We’ve been talking in this series about “The Way” – the way we follow Jesus – and today we go to the foundation of that. How does “The Way” – this life of discovery of following Jesus – begin? And then what? The earliest Christians wrestled with this question about the “entry requirements” for new followers of Jesus and came to the conclusion that it shouldn’t be difficult to become a Christian; just “believe in your heart and confess with your mouth,” then declare that faith publicly.
1. A Life of Discovery (Acts 8:26-35)
2. A True Believer (Acts 8:36-37; Romans 10:9-10KJV)
3. A Public Declaration (Acts 8:38-39; Matthew 10:32)
These passages may provide additional insights related to the subject of this week’s message. All verses are NLT unless otherwise noted.
Isaiah 53:1-12; Matthew 28:18-20; John 3:16; Acts 2:38-39; Acts 8:12; Romans 10:9-13; Ephesians 2:8-10
Video of the Week: The Story of the Bible by the Bible Project
QUESTIONS FOR REFLECTION AND DISCUSSION
This week we look at the last of the “Four Questions” – and it’s perhaps the hardest one. Lots of (most!) couples struggle with how to consistently get along in their relationship, and one question often helps the reframe their disagreements and distrust. But to start the discussion, we need to go back to God’s original, intended design for relationships between men and women.Read MorePrintable PDF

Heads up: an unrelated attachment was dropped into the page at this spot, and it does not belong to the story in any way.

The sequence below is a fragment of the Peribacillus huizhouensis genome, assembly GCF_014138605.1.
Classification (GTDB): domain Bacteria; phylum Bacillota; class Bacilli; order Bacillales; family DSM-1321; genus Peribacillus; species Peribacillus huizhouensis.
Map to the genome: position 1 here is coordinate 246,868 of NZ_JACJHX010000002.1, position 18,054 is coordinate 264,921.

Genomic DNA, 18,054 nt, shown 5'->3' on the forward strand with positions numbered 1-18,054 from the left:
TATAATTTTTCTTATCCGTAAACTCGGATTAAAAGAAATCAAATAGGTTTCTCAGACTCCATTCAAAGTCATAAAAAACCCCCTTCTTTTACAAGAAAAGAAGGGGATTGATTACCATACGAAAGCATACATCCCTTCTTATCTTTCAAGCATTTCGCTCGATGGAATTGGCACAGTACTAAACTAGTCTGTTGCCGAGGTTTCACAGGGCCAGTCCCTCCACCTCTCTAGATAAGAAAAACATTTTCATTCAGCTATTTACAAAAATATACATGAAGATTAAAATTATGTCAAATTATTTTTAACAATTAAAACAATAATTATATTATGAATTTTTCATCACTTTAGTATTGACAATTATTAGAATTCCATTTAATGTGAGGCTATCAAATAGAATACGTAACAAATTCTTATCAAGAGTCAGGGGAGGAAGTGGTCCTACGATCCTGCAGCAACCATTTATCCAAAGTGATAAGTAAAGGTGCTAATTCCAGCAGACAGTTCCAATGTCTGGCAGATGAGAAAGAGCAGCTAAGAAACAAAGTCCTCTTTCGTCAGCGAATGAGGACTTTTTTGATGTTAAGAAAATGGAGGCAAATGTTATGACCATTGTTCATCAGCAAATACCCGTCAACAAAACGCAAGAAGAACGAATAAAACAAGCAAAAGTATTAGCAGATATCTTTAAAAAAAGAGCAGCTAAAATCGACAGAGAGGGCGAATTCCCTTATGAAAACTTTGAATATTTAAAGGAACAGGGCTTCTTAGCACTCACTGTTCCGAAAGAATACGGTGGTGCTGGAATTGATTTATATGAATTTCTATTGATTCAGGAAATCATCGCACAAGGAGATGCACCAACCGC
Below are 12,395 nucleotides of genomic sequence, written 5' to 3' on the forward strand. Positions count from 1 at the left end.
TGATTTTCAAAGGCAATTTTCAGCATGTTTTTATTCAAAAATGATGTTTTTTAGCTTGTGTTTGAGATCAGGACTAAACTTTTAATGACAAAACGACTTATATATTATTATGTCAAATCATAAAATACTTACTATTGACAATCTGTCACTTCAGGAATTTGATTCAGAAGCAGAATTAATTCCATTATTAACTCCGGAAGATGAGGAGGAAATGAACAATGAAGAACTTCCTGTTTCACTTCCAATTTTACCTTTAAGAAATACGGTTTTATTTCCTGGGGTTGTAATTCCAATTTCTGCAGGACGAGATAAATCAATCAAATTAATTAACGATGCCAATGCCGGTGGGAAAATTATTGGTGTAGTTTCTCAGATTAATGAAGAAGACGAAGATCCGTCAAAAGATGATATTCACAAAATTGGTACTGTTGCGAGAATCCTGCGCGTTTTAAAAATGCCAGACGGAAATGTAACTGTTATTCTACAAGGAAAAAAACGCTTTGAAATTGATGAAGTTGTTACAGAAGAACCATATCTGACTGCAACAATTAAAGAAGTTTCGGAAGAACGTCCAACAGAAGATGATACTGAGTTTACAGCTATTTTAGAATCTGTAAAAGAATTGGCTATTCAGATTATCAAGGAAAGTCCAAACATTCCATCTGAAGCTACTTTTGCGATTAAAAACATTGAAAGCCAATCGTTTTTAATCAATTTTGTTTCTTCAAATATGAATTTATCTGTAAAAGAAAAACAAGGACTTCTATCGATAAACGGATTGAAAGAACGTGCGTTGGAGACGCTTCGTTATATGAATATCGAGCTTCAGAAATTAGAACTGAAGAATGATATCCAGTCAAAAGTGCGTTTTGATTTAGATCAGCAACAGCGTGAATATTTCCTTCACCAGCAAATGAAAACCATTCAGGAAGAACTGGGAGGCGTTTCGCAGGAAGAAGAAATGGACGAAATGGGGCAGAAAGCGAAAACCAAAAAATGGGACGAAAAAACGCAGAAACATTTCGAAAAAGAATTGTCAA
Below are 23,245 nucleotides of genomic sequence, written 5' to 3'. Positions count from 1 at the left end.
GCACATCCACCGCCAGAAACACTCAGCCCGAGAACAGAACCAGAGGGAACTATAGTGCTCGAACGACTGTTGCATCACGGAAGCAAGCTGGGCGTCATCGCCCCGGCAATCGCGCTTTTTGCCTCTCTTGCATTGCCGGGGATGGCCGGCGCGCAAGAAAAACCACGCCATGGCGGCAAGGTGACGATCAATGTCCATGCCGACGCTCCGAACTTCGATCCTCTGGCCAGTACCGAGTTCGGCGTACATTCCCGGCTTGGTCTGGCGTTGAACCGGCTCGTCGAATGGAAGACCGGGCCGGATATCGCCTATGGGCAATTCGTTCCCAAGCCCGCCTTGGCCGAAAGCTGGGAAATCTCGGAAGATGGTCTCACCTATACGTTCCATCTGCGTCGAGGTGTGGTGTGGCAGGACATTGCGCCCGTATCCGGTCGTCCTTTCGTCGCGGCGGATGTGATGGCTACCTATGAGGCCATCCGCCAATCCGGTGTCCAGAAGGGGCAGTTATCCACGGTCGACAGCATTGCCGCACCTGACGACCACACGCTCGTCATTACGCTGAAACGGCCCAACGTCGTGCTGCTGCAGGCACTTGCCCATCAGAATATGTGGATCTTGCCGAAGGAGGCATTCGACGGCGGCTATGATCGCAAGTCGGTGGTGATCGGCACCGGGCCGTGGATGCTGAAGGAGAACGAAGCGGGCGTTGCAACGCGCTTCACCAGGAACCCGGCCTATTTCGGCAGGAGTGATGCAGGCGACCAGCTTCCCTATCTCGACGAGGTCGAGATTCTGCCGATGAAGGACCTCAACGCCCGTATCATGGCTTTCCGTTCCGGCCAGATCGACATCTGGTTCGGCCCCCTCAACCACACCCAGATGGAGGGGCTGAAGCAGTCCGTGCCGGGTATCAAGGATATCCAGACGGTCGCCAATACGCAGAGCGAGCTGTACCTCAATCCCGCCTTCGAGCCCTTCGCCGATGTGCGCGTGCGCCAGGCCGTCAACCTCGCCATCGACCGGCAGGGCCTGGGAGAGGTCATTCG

“Judgy” may be a new word, but the problem of people being judgmental and offended about almost everything and everyone isn’t new. In fact, Jesus addressed the problem 2000 years ago in Luke 6: “Don’t judge…don’t condemn…forgive instead.” But Jesus wasn’t saying that we shouldn’t evaluate and discern what’s right and wrong, good and evil – he was warning against pre-judging people and deciding who is and isn’t worthy of grace. And one quick question can help prevent us from doing so…Read MorePrintable PDF
We’re talking about “Four Questions for a Better You” – because questions are better for learning then just being told the “right answer.” This week’s question may be the most important and useful one, because asking it can help us make some of the hardest decisions we are faced with in life – almost all of which involve people. Hard decisions like “What do you do when your next-door neighbor has all the ‘wrong’ bumper stickers on his car – and wants to talk politics?” It turns out that these kind of questions are why almost everybody likes Jesus, even if they don’t like Christianity or Christians.Read MorePrintable PDF
Find your people.